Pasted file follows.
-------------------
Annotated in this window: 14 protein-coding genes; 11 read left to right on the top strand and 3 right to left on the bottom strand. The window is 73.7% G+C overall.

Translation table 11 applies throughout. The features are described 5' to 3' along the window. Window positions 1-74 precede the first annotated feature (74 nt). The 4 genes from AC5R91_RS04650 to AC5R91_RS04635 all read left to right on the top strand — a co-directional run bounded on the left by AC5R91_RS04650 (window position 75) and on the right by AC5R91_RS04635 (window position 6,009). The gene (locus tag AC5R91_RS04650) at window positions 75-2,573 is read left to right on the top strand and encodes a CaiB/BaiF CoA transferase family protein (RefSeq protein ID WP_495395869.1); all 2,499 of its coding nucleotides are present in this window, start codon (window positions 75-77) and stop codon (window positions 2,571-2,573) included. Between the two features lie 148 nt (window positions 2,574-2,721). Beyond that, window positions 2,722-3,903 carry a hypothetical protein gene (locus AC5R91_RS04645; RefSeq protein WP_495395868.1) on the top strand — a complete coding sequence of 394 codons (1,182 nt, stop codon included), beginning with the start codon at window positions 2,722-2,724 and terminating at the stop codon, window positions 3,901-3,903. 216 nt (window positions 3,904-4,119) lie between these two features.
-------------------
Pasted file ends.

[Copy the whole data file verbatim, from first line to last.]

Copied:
Annotated in this window: 14 protein-coding genes; 11 read left to right on the top strand and 3 right to left on the bottom strand. The window is 73.7% G+C overall.

Translation table 11 applies throughout. The features are described 5' to 3' along the window. Window positions 1-74 precede the first annotated feature (74 nt). The 4 genes from AC5R91_RS04650 to AC5R91_RS04635 all read left to right on the top strand — a co-directional run bounded on the left by AC5R91_RS04650 (window position 75) and on the right by AC5R91_RS04635 (window position 6,009). The gene (locus tag AC5R91_RS04650) at window positions 75-2,573 is read left to right on the top strand and encodes a CaiB/BaiF CoA transferase family protein (RefSeq protein ID WP_495395869.1); all 2,499 of its coding nucleotides are present in this window, start codon (window positions 75-77) and stop codon (window positions 2,571-2,573) included. Between the two features lie 148 nt (window positions 2,574-2,721). Beyond that, window positions 2,722-3,903 carry a hypothetical protein gene (locus AC5R91_RS04645; RefSeq protein WP_495395868.1) on the top strand — a complete coding sequence of 394 codons (1,182 nt, stop codon included), beginning with the start codon at window positions 2,722-2,724 and terminating at the stop codon, window positions 3,901-3,903. 216 nt (window positions 3,904-4,119) lie between these two features.